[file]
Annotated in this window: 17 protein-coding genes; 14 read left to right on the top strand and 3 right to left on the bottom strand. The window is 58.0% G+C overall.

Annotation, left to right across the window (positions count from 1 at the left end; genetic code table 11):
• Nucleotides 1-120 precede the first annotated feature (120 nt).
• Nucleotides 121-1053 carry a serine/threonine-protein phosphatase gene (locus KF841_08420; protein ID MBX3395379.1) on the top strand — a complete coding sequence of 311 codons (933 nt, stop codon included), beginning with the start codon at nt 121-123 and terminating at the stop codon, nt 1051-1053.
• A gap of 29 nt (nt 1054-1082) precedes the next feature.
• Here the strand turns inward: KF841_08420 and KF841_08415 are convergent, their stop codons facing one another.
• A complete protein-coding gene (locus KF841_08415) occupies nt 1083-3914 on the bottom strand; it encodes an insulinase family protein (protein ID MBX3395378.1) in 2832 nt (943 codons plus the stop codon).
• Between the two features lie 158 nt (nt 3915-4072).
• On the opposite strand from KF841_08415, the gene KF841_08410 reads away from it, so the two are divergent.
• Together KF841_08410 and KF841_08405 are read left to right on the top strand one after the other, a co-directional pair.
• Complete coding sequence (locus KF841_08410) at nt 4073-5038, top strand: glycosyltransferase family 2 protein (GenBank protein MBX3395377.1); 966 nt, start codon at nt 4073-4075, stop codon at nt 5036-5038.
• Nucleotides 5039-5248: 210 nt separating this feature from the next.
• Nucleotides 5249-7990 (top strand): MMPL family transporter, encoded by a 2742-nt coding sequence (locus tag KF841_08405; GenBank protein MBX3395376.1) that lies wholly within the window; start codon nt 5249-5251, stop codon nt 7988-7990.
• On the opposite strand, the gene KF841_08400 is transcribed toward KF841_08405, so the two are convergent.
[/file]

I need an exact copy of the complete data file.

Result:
Annotated in this window: 17 protein-coding genes; 14 read left to right on the top strand and 3 right to left on the bottom strand. The window is 58.0% G+C overall.

Annotation, left to right across the window (positions count from 1 at the left end; genetic code table 11):
• Nucleotides 1-120 precede the first annotated feature (120 nt).
• Nucleotides 121-1053 carry a serine/threonine-protein phosphatase gene (locus KF841_08420; protein ID MBX3395379.1) on the top strand — a complete coding sequence of 311 codons (933 nt, stop codon included), beginning with the start codon at nt 121-123 and terminating at the stop codon, nt 1051-1053.
• A gap of 29 nt (nt 1054-1082) precedes the next feature.
• Here the strand turns inward: KF841_08420 and KF841_08415 are convergent, their stop codons facing one another.
• A complete protein-coding gene (locus KF841_08415) occupies nt 1083-3914 on the bottom strand; it encodes an insulinase family protein (protein ID MBX3395378.1) in 2832 nt (943 codons plus the stop codon).
• Between the two features lie 158 nt (nt 3915-4072).
• On the opposite strand from KF841_08415, the gene KF841_08410 reads away from it, so the two are divergent.
• Together KF841_08410 and KF841_08405 are read left to right on the top strand one after the other, a co-directional pair.
• Complete coding sequence (locus KF841_08410) at nt 4073-5038, top strand: glycosyltransferase family 2 protein (GenBank protein MBX3395377.1); 966 nt, start codon at nt 4073-4075, stop codon at nt 5036-5038.
• Nucleotides 5039-5248: 210 nt separating this feature from the next.
• Nucleotides 5249-7990 (top strand): MMPL family transporter, encoded by a 2742-nt coding sequence (locus tag KF841_08405; GenBank protein MBX3395376.1) that lies wholly within the window; start codon nt 5249-5251, stop codon nt 7988-7990.
• On the opposite strand, the gene KF841_08400 is transcribed toward KF841_08405, so the two are convergent.